This led to many engagements throughout the smaller cities in France and Italy, mainly again as Alfredo, a role he would eventually sing over 150 times. His reputation grew and he was soon invited to sing at major theaters such as La Scala in 1990, Covent Garden in 1992 and the Metropolitan Opera as Rodolfo in 1996. His performances of Roméo in Roméo et Juliette by Charles Gounod at Covent Garden in 1994 (opposite Leontina Vaduva) catapulted him to international stardom. Alagna opened the 2006/07 season at La Scala on 7 December 2006 in the new production of Aïda by Franco Zeffirelli. During the second performance on 10 December, Alagna, whose opening performance was considered ill-at-ease, was booed and whistled from the loggione (the least expensive seats at the very back of La Scala), and he walked off the stage.
The tenor's reaction to his public criticism was denounced as immature and unprofessional by La Scala management and Zeffirelli, who said, “A professional should never behave in this way. Alagna is too sensitive, it is too easy to hurt his feelings. He does not know how to act like a true star.” The role of Radames was taken over successfully for the rest of the performance by his understudy Antonello Palombi, who entered on stage wearing jeans and a black shirt. In 2007 while at the Metropolitan Opera singing the role of Pinkerton in Madame Butterfly, Alagna replaced the indisposed Rolando Villazon as Romeo in Roméo et Juliette opposite Anna Netrebko for two performances in September and two performances in December.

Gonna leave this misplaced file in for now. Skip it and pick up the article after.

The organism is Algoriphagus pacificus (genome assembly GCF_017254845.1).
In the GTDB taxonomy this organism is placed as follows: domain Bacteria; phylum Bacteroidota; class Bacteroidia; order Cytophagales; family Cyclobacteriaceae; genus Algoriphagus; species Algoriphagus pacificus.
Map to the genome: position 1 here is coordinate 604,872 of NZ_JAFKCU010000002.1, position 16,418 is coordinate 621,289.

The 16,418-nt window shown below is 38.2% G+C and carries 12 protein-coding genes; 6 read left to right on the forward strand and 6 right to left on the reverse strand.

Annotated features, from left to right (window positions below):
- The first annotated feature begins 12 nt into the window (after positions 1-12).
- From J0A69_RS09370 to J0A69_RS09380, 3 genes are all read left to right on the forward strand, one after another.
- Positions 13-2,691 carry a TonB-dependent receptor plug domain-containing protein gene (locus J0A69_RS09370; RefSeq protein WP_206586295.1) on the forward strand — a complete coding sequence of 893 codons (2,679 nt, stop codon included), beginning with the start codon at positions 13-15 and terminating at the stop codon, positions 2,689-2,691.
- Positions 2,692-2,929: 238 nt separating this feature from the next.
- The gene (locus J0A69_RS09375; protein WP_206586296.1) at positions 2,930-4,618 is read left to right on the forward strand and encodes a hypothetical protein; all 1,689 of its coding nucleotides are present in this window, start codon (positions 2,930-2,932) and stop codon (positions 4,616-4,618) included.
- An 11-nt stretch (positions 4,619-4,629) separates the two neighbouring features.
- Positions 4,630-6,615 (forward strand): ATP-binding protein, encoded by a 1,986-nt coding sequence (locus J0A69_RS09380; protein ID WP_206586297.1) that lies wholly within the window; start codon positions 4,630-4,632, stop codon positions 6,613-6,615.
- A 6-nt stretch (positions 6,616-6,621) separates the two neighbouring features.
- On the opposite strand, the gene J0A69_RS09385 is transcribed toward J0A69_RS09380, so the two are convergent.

His wife had flown to New York to be with him for the September engagements, and as a result was fired from the Lyric Opera of Chicago for missing her rehearsal dates for La Bohème. Alagna was also engaged by the Metropolitan Opera at the last minute to cover for the indisposed Marco Berti in a 16 October 2007 performance of Aida. After the performance, the audience gave him a standing ovation. The December 15 performance of Roméo et Juliette starring Alagna and Netrebko was broadcast by the Met into 447 theaters worldwide in high definition and seen by about 97,000 people.
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